And last month, Green and five other Democrats introduced articles of impeachment that similarly accuse Trump of obstructing justice, violating the foreign emoluments clause barring the president from taking gifts from foreign governments and undermining the courts and media.

Reps. Steve CohenStephen (Steve) Ira CohenTennessee Rep. Steve Cohen wins Democratic primary Democrats exit briefing saying they fear elections under foreign threat Texas Democrat proposes legislation requiring masks in federal facilities MORE (Tenn.), Marcia FudgeMarcia Louise FudgeHonoring John Lewis's voting rights legacy Teacher-centric is good, but student-centric is better The Hill's Coronavirus Report: Teachers' union President Randi Weingarten calls Trump administration plan to reopen schools 'a train wreck'; US surpasses 3 million COVID-19 cases MORE (Ohio), Adriano EspaillatAdriano de Jesus Espaillat CabralHispanic Caucus asks for Department of Labor meeting on COVID in meatpacking plants The Hill's Campaign Report: Biden's latest plan on racial inequality Moped sharing company suspends operations in New York after second rider's death MORE (N.Y.), Luis Gutiérrez (Ill.) and John YarmuthJohn Allen YarmuthGOP, White House struggle to unite behind COVID-19 relief House seeks ways to honor John Lewis Karen Bass's star rises after leading police reform push MORE (Ky.) introduced those articles of impeachment with Green. All but Gutiérrez, who did not vote, and Yarmuth, who voted to table the resolution, supported Green’s efforts.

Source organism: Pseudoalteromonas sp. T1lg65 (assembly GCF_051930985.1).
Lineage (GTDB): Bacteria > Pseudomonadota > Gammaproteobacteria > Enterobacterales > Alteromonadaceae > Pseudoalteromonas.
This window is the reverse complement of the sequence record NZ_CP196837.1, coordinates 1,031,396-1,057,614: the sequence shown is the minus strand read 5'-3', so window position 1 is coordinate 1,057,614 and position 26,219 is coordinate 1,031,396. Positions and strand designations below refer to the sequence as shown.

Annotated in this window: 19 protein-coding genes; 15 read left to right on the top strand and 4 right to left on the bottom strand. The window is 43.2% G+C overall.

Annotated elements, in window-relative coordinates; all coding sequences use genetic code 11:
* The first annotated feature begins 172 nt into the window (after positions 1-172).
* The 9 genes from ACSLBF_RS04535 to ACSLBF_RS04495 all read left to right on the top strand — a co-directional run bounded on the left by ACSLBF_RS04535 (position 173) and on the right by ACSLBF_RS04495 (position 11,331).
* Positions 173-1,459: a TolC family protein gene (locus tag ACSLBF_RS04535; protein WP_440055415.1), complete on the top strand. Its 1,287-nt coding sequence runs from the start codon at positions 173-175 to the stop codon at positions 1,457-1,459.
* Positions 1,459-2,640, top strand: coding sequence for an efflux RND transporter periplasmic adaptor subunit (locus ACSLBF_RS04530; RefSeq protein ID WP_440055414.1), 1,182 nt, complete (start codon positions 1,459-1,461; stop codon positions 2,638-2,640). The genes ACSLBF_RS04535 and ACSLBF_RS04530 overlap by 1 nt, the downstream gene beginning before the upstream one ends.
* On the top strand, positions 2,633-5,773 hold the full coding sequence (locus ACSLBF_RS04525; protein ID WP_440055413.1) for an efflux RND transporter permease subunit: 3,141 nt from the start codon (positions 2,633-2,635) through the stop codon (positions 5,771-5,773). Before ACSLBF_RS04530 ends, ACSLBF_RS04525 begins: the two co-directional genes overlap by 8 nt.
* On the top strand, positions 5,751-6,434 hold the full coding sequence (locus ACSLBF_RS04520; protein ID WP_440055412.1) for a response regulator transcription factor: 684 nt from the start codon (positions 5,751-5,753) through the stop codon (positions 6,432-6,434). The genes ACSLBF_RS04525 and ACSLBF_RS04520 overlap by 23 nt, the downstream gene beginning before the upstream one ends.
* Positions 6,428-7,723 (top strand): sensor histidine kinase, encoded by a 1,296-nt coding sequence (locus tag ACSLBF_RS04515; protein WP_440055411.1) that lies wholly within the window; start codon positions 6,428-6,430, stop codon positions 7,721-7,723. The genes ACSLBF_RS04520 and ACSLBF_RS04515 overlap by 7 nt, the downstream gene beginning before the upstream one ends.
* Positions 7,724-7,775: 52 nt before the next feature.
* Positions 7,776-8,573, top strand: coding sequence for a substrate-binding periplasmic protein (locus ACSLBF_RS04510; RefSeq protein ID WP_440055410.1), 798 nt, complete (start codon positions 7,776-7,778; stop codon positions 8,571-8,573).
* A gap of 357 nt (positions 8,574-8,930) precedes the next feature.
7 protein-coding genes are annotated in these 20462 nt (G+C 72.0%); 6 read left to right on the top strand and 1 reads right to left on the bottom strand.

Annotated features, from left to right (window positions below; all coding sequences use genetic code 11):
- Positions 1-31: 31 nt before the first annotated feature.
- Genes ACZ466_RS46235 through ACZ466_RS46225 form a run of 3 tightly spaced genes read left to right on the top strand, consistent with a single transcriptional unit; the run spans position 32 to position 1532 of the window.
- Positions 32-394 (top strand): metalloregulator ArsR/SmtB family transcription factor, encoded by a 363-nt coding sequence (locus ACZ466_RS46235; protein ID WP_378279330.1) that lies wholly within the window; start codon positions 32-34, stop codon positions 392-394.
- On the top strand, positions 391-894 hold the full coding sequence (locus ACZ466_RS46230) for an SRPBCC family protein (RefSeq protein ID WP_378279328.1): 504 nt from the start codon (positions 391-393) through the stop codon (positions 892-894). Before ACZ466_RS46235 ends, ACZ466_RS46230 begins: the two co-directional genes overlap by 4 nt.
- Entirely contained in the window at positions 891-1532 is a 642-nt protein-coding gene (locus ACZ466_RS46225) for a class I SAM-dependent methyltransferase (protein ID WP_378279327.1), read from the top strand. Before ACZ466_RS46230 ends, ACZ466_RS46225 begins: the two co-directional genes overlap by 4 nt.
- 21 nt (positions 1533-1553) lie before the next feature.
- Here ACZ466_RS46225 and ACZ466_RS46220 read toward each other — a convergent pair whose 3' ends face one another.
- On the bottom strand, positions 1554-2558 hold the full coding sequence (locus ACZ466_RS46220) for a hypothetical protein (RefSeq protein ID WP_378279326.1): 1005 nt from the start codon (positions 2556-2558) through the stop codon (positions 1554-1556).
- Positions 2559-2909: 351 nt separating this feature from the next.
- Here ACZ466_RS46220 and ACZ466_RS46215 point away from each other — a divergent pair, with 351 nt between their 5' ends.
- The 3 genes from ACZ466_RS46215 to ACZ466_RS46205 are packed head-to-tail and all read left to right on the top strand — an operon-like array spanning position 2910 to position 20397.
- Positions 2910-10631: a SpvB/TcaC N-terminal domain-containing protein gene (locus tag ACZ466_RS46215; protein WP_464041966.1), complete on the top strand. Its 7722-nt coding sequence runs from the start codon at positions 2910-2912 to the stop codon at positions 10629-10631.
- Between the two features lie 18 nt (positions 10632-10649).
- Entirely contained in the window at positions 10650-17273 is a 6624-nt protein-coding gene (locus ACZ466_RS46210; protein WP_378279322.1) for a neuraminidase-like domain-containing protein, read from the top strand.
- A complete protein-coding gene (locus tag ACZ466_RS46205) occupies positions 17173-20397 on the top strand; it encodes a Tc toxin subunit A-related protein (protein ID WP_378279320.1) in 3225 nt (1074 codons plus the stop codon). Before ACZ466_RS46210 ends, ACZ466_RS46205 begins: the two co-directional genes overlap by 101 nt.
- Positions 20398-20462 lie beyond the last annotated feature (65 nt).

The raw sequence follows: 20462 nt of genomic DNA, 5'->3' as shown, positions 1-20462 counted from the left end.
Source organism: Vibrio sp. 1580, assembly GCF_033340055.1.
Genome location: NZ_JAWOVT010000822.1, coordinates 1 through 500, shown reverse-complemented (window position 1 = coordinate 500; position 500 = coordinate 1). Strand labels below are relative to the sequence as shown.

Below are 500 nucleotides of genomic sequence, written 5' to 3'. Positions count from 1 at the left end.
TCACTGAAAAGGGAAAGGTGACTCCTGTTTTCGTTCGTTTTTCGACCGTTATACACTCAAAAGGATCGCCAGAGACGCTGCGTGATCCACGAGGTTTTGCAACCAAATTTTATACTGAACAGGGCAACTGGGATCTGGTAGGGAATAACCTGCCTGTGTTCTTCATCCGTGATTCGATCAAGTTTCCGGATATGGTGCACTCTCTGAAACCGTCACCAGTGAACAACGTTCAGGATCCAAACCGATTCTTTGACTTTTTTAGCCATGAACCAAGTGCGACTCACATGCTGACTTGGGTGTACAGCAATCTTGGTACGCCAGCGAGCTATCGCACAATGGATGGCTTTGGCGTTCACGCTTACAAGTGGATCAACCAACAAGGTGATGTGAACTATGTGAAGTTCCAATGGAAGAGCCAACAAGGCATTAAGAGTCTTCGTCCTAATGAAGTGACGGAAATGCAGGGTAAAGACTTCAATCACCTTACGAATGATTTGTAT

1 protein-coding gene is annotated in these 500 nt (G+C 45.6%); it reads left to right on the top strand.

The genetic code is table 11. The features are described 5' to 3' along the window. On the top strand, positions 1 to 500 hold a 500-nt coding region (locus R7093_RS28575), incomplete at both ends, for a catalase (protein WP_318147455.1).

Yarmuth serves as the ranking Democrat on the House Budget Committee.

Many progressives who haven’t introduced impeachment measures also voted for Green’s resolution.